IWC 1:1 Perfectclone Ingenieur Chronograph IW380801 Fake Online
The Ingenieur Chronograph Sport is limited to 500 watches and is powered by the IWC Ingenieur Automatic Carbon Performance Replica-manufactured 89361-calibre movement. The 44-millimetre titanium case, black dial and black calfskin strap combine to create a sporty and elegant look. The small seconds hand at “6 o’clock”, shaped like a bolt of lightning, serves as a reminder that a soft-iron inner case protects the movement from the negative influence of magnetic fields. The upper totalizer makes it possible to read off stopped hours and minutes as simply as the time on a subdial. Stopped times up to 1 minute are measured by the central chronograph seconds hand. Used in combination with the tachymeter scale, it also shows the average speed achieved over a measured distance of 1,000 metres.
IWC Ingenieur Automatic Carbon Performance Replica
Having said that, I still believe the IWC Ingenieur has its own group of dedicated fans and followers, who aren’t bothered with these concerns. It is a timepiece with character, both because its design but also because of its own (Genta) history. It’s quite tricky to maintain an iconic timepiece and keep it fresh every now and then without sacrificing its core (layout) values. IWC succeeded in that with this particular IWC Ingenieur benchmark 3239. At SIHH this past January, IWC released their new Ingenieur set, featuring over a dozen fresh timepieces from the revamped line. While most press attention from the group concentrated on the in-house calibers, casing materials and array of complications in the new 46mm models, I was personally won over by the smallest and simplest of the group — the new 40mm steel automatic “base version”, mention 3239.
The integrated steel bracelet is similarly an homage to the original, including brushed H-shaped connections with rectangular centers. The deployment clasp is engraved IWC, also features release pushers on the sides, an improvement over other mechanisms on integrated bracelet layouts (I’m calling you out, Royal Oak). Unlike a lot of sports watches available on the market nowadays, IWC’s designers controlled themselves on the case back, which is solid steel as opposed to the apparently ubiquitous display back. Anyone who has read my previous reviews knows that I am not fond of screen backs on anything but the most outstanding of fabrication movements, so I was happy not to have some reason to complain here!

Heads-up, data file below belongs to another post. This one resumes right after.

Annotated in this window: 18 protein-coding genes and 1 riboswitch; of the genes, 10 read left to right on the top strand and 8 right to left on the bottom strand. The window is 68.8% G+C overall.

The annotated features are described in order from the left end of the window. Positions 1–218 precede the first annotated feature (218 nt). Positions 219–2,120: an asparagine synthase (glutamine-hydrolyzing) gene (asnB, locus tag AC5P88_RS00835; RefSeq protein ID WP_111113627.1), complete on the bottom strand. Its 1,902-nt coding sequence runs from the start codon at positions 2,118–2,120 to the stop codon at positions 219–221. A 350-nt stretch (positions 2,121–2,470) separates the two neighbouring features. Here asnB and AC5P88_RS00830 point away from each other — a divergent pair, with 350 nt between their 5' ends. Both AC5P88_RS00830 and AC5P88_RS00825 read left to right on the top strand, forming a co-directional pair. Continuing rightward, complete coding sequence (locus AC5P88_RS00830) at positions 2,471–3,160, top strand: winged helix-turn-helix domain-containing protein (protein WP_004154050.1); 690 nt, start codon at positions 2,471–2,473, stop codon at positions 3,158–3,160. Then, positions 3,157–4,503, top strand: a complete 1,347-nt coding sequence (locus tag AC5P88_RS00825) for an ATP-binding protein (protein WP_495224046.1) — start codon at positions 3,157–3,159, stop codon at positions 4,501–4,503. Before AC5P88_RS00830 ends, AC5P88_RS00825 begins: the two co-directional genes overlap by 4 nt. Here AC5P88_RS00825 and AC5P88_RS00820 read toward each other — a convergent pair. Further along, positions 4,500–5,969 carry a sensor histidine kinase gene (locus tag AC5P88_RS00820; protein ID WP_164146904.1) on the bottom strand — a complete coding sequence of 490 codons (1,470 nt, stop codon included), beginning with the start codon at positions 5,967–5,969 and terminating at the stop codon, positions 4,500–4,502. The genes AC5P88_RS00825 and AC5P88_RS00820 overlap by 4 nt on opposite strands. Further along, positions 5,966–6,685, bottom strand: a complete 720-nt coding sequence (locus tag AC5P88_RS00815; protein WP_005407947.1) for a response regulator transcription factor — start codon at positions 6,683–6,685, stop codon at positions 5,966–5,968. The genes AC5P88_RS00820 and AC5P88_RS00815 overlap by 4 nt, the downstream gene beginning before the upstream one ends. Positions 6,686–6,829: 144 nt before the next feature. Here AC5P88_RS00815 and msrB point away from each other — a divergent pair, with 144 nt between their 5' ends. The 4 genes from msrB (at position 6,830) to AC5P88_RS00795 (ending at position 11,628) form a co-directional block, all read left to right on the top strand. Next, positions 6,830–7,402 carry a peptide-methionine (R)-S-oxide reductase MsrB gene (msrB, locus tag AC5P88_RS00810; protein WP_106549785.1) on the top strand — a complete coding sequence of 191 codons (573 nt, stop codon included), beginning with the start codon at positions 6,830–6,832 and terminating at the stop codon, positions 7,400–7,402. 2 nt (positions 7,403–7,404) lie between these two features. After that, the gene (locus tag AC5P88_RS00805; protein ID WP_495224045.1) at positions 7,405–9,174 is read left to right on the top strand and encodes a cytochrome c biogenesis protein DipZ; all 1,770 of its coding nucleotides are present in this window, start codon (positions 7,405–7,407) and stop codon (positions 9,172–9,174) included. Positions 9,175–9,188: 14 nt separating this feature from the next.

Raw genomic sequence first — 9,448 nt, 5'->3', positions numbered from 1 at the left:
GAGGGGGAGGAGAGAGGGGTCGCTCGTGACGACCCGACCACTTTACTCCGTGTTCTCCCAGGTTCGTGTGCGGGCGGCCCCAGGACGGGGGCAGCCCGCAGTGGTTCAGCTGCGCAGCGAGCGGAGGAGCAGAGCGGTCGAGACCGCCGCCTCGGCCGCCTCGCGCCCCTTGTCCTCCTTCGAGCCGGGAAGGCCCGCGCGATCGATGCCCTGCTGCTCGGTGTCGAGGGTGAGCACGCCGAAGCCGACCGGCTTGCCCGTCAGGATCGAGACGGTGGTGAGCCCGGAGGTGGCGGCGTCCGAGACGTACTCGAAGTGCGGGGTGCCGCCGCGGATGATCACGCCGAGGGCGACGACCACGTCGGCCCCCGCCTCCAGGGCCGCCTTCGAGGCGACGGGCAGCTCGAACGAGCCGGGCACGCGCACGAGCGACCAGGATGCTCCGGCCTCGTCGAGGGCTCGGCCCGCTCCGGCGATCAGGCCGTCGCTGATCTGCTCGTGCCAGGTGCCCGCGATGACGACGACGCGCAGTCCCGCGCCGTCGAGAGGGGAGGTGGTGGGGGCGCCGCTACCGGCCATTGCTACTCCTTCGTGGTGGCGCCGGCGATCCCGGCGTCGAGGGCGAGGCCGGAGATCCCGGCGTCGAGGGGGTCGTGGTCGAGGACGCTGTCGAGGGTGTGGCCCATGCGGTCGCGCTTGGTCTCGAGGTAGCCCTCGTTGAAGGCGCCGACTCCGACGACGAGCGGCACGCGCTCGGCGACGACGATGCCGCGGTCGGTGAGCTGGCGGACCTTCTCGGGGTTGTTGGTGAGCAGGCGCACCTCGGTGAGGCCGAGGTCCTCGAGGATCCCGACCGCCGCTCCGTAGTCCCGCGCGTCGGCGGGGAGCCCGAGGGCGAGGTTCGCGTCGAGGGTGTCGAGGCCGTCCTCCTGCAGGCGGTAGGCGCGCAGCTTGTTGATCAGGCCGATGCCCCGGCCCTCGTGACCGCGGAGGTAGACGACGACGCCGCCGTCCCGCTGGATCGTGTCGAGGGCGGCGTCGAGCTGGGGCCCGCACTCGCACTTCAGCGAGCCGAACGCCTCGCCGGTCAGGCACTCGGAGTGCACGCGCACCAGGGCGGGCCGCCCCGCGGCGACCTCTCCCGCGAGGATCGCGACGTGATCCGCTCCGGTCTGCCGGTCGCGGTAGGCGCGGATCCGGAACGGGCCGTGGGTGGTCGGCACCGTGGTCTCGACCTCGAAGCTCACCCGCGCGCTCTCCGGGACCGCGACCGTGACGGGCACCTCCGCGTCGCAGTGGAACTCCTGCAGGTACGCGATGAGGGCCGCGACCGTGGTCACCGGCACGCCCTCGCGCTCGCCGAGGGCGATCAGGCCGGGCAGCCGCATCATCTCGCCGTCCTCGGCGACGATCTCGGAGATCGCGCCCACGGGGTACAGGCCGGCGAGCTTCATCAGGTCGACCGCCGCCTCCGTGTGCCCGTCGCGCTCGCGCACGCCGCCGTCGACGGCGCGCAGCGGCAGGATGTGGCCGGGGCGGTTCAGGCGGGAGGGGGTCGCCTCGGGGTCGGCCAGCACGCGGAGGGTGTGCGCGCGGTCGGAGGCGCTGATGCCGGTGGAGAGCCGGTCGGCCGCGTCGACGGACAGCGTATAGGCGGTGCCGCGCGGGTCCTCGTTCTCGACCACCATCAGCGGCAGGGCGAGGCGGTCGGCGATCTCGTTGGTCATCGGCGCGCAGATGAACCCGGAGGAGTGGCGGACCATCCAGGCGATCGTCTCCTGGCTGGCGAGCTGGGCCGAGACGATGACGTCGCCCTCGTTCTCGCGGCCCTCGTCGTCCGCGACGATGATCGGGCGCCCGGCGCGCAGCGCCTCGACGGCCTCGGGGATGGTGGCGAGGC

- Titanium case
- Screw in crown
- Water resistance 12 bar
- Black dial with luminescence
- Chronograph function with hours, minutes and seconds
- Hour and minute counters combined in a totalizer at 12 o’clock
- Flyback function
- Soft-iron inner case for protection against magnetic fields
- Date display
- Sapphire glass, convex, antireflective coating on both sides
- Small hacking seconds
- 89361 Calibre
- Automatic, self-winding
- 38 Jewels
- 68 hours Power Reserve
- IWC-manufactured movement
- Côtes de Genève, perlage
- Black calfskin strap
When IWC introduced the new stainless steel ‘basic’ version of this Ingenieur in 2013, the model I review here today, I was pleased to find that it was quite much like the reference 3227-01 I had (released in 2005). On the positive side, the newest IWC Ingenieur benchmark 3239 was a tad bit smaller (just 40mm in diameter) and thinner. A no-nonsense Ingenieur like the Ingenieur was intended to be, in my estimation. Allow me to start off by telling you a bit about my first disappointment about this watch. It had a IWC caliber 8541ES motion. According to several sources, there were less than 1000 made of those watches. That number somehow informs me that it wasn’t IWC’s most successful model. And let us make a distinction between a commercial successful version and what we — purists — just like to think as successful. In 2005, IWC revived the Ingenieur with the 3227-01 and comparable models and utilized their in-house caliber 80110 movement. This made the opinion somewhat thick I guess, however, it was an in-house movement with Pellaton winding system. In the time I bought mine at 2008, the list price was just below $6000 Euro.
Of this trifecta, the Ingenieur has been the most coolly received, and sales were slow to IWC, together with rumors of under a million pieces sold in the first eight decades of production. This was possibly because of the heft of their original SL, that was thicker and heavier than his designs for the Royal Oak and Nautilus. This was of course due to the fact that the Ingenieur was created primarily as an anti-magnetic tool watch and may not have been as popular with buyers searching for slimmer sport-luxury pieces. Of course, all 3 bits were launched in the midst of the quartz catastrophe, and how they survived and remain attractive and collectable now is a testament to their lasting design appeal above all.